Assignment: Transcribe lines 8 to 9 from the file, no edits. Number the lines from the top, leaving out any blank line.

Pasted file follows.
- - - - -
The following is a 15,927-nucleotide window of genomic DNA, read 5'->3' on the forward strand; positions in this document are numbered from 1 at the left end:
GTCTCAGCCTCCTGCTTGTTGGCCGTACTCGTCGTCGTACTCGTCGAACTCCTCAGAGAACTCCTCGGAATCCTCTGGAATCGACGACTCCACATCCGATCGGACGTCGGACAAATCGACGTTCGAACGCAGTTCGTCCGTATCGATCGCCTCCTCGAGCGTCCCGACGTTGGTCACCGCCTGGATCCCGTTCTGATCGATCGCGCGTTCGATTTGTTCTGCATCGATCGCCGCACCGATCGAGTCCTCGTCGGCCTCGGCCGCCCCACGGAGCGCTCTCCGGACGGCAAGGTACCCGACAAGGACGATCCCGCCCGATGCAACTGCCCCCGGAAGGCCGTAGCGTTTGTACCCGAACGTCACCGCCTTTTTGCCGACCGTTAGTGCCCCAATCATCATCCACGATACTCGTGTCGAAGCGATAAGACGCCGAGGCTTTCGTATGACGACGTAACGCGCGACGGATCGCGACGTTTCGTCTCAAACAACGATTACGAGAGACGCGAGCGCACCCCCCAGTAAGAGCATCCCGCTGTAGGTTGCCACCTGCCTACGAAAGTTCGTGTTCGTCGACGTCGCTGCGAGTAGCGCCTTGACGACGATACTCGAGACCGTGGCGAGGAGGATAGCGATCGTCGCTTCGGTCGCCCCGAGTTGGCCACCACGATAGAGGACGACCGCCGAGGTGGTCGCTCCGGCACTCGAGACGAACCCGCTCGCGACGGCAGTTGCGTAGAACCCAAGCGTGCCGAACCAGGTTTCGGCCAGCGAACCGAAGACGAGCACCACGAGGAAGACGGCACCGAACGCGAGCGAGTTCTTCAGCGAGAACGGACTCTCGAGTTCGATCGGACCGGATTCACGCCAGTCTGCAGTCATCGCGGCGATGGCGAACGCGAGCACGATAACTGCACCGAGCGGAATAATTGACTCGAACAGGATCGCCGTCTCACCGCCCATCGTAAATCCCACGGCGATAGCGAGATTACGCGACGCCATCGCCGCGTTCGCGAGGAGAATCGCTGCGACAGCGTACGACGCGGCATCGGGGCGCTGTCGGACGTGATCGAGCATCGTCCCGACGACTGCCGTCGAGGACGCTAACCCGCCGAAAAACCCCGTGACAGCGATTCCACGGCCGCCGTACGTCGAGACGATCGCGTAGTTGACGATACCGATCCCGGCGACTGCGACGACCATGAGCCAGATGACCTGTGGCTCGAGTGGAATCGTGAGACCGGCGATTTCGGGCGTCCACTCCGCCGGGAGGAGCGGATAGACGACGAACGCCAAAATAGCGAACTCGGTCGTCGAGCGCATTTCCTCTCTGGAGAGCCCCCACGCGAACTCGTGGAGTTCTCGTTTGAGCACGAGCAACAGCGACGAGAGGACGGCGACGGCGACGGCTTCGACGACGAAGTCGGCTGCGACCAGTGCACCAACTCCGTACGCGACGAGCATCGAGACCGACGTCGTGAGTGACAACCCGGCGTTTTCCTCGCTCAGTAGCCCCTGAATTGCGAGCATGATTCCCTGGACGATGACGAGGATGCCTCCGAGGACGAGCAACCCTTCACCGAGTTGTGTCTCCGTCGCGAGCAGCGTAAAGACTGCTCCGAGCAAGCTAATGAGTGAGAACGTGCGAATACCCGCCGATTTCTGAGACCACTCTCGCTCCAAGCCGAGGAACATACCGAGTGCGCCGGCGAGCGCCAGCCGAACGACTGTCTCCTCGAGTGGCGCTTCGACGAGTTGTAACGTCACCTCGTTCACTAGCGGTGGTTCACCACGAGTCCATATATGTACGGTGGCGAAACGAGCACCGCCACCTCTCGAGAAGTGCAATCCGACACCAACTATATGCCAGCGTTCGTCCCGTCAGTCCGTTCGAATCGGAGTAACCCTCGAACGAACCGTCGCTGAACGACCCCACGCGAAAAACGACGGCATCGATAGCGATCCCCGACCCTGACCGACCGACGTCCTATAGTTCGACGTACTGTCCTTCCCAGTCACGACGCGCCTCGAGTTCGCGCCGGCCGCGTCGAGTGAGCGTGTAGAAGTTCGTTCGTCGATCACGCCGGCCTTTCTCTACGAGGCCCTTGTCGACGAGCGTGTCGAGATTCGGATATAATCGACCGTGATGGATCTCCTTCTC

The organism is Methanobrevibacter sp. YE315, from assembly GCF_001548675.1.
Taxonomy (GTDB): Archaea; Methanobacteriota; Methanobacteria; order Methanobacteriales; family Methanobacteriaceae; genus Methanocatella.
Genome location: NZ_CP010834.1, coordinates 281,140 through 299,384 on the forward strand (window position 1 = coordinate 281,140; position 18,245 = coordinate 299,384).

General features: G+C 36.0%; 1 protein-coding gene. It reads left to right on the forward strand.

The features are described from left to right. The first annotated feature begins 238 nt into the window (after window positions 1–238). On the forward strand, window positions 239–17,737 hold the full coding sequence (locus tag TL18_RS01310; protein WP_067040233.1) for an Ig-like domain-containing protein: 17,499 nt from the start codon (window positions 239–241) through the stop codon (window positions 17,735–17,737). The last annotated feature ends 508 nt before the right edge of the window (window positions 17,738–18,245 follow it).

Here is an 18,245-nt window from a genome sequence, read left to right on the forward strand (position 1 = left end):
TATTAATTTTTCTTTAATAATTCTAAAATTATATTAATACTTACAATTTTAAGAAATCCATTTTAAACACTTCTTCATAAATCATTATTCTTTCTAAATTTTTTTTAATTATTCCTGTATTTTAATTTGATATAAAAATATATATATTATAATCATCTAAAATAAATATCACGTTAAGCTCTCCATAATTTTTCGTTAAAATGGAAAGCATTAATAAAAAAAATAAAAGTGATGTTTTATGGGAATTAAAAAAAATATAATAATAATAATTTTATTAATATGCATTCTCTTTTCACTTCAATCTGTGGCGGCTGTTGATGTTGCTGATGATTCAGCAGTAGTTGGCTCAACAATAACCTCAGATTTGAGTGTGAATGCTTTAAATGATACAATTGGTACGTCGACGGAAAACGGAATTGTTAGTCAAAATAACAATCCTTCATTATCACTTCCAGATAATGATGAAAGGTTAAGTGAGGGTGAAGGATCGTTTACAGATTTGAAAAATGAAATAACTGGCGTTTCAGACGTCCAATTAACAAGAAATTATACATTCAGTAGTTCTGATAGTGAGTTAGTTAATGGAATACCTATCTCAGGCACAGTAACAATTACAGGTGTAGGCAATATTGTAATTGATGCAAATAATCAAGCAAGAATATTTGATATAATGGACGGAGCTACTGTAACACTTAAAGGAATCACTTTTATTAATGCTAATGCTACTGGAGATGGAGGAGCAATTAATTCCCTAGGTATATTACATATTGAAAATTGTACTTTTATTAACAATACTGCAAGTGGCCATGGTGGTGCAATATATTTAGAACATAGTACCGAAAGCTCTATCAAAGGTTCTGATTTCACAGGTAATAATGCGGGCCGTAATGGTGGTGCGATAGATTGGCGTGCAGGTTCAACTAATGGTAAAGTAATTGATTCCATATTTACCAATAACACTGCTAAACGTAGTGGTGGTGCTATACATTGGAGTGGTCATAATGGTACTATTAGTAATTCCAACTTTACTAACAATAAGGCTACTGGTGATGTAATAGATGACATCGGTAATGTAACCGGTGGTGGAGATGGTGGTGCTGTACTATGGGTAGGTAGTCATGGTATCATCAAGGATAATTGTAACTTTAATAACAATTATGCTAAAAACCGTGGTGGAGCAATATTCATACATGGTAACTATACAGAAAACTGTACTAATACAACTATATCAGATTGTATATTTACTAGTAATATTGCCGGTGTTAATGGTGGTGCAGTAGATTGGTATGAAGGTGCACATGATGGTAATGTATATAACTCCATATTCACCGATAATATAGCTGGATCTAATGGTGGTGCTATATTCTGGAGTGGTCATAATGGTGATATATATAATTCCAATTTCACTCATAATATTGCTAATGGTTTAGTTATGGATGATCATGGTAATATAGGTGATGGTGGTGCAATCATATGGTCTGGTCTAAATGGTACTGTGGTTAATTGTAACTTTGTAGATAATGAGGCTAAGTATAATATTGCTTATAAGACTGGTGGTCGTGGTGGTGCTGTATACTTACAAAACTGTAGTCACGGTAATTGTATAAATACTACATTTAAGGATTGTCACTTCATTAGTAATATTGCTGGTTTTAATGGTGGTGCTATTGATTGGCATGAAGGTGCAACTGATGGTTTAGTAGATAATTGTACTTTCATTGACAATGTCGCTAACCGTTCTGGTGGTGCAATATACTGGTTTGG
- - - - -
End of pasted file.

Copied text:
Here is an 18,245-nt window from a genome sequence, read left to right on the forward strand (position 1 = left end):
TATTAATTTTTCTTTAATAATTCTAAAATTATATTAATACTTACAATTTTAAGAAATCCATTTTAAACACTTCTTCATAAATCATTATTCTTTCTAAATTTTTTTTAATTATTCCTGTATTTTAATTTGATATAAAAATATATATATTATAATCATCTAAAATAAATATCACGTTAAGCTCTCCATAATTTTTCGTTAAAATGGAAAGCATTAATAAAAAAAATAAAAGTGATGTTTTATGGGAATTAAAAAAAATATAATAATAATAATTTTATTAATATGCATTCTCTTTTCACTTCAATCTGTGGCGGCTGTTGATGTTGCTGATGATTCAGCAGTAGTTGGCTCAACAATAACCTCAGATTTGAGTGTGAATGCTTTAAATGATACAATTGGTACGTCGACGGAAAACGGAATTGTTAGTCAAAATAACAATCCTTCATTATCACTTCCAGATAATGATGAAAGGTTAAGTGAGGGTGAAGGATCGTTTACAGATTTGAAAAATGAAATAACTGGCGTTTCAGACGTCCAATTAACAAGAAATTATACATTCAGTAGTTCTGATAGTGAGTTAGTTAATGGAATACCTATCTCAGGCACAGTAACAATTACAGGTGTAGGCAATATTGTAATTGATGCAAATAATCAAGCAAGAATATTTGATATAATGGACGGAGCTACTGTAACACTTAAAGGAATCACTTTTATTAATGCTAATGCTACTGGAGATGGAGGAGCAATTAATTCCCTAGGTATATTACATATTGAAAATTGTACTTTTATTAACAATACTGCAAGTGGCCATGGTGGTGCAATATATTTAGAACATAGTACCGAAAGCTCTATCAAAGGTTCTGATTTCACAGGTAATAATGCGGGCCGTAATGGTGGTGCGATAGATTGGCGTGCAGGTTCAACTAATGGTAAAGTAATTGATTCCATATTTACCAATAACACTGCTAAACGTAGTGGTGGTGCTATACATTGGAGTGGTCATAATGGTACTATTAGTAATTCCAACTTTACTAACAATAAGGCTACTGGTGATGTAATAGATGACATCGGTAATGTAACCGGTGGTGGAGATGGTGGTGCTGTACTATGGGTAGGTAGTCATGGTATCATCAAGGATAATTGTAACTTTAATAACAATTATGCTAAAAACCGTGGTGGAGCAATATTCATACATGGTAACTATACAGAAAACTGTACTAATACAACTATATCAGATTGTATATTTACTAGTAATATTGCCGGTGTTAATGGTGGTGCAGTAGATTGGTATGAAGGTGCACATGATGGTAATGTATATAACTCCATATTCACCGATAATATAGCTGGATCTAATGGTGGTGCTATATTCTGGAGTGGTCATAATGGTGATATATATAATTCCAATTTCACTCATAATATTGCTAATGGTTTAGTTATGGATGATCATGGTAATATAGGTGATGGTGGTGCAATCATATGGTCTGGTCTAAATGGTACTGTGGTTAATTGTAACTTTGTAGATAATGAGGCTAAGTATAATATTGCTTATAAGACTGGTGGTCGTGGTGGTGCTGTATACTTACAAAACTGTAGTCACGGTAATTGTATAAATACTACATTTAAGGATTGTCACTTCATTAGTAATATTGCTGGTTTTAATGGTGGTGCTATTGATTGGCATGAAGGTGCAACTGATGGTTTAGTAGATAATTGTACTTTCATTGACAATGTCGCTAACCGTTCTGGTGGTGCAATATACTGGTTTGG